STL Science Center

STL Science Center

30 October 2012

Two Important Papers

Today I can present to you, the audience, not the entire two papers of the most importance to Chirostenotes within the last fifty years, but at least their abstracts. Gilmore's paper naming and describing the hands of Chirostenotes is not online anywhere that I have found, the papers by Currie and Russell and Sues are online, at least partially, and of the utmost importance to the Chirostenotes that we know and love today. Gilmore's paper was, of course, the arguably most important paper, because it named and described a new species, but these two papers reformed Gilmore's, and others, discoveries and completed the picture of Chirostenotes.

Currie and Russell in 1988 renamed some specimens, like Parks' 1933 specimens, as a new species of Elmisaurus, a close relative of Chirostenotes, replacing its designation within the Ornithomimus genus, and redescribing its family and order classifications as well. Currie and Russell pointed out the markedly dromaeosaurian characteristics of Chirostenotes and, particularly, its relationship to Oviraptorids, namely Oviraptor itself. Chirostenotes, being the oldest name of the material that Currie and Russell linked together is still what we use today, but without that 1988 publication, we would also still have nearly a dozen other disorganized sets of remains attributed to different animals.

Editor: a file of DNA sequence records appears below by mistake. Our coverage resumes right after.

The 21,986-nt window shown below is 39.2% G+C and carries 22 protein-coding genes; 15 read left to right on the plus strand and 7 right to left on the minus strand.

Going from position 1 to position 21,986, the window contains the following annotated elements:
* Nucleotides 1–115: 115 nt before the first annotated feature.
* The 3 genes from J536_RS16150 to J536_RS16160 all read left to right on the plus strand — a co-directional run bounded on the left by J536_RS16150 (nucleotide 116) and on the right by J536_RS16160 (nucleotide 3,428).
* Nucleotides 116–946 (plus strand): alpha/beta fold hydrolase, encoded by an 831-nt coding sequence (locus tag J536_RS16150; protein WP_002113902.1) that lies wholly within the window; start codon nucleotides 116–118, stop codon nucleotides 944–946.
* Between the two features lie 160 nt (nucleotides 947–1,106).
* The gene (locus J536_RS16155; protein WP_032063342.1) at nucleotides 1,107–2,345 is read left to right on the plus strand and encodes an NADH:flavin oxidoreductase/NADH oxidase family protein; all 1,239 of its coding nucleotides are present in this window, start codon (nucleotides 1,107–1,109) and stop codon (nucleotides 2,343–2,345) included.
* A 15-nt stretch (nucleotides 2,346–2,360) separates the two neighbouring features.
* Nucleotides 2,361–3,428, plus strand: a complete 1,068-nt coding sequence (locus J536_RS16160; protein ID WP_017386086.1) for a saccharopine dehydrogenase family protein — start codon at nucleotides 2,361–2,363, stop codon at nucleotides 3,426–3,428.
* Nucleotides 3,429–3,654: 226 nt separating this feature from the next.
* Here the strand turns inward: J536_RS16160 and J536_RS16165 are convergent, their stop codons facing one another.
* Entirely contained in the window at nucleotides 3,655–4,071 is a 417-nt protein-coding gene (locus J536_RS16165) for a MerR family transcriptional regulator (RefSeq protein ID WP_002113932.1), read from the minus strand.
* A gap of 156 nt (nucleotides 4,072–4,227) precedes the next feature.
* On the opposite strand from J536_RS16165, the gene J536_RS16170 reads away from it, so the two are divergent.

In 1997, though, Hans Dieter Sues came along with a new set of research and published his theories and results on Chirostenotes. Building off of other ideas and discoveries about Chirostenotes, Sues looks at a new partial skeleton consisting of partial skull elements, pelvic girdle, and vertebral elements from all regions of the spine. Sues also refers Parks' 1933 material to Chirostenotes, instead of Elmisaurus, as well as Caenagnathus (RM Sternberg, 1940, described jaw elements and attributed them to Caenagnathus, a small bird) to Chirostenotes. Sues also went on to claim that Chirostenotes revealed important phylogenetic relationships between Oviraptorids and Therizinosaurs as well as new characteristics which would refer Caenagnathids to Oviraptorosaurids. His work was an exhaustive study that I can actually read (as can anyone with JSTOR or JVP access), and so may not contain so much more information as it appears compared to the 1988 study above, but may be of equal amounts of information. Regardless, both studies and publications were of extreme importance in the study of Oviraptorids as well as Chirostenotes itself at a generic level.

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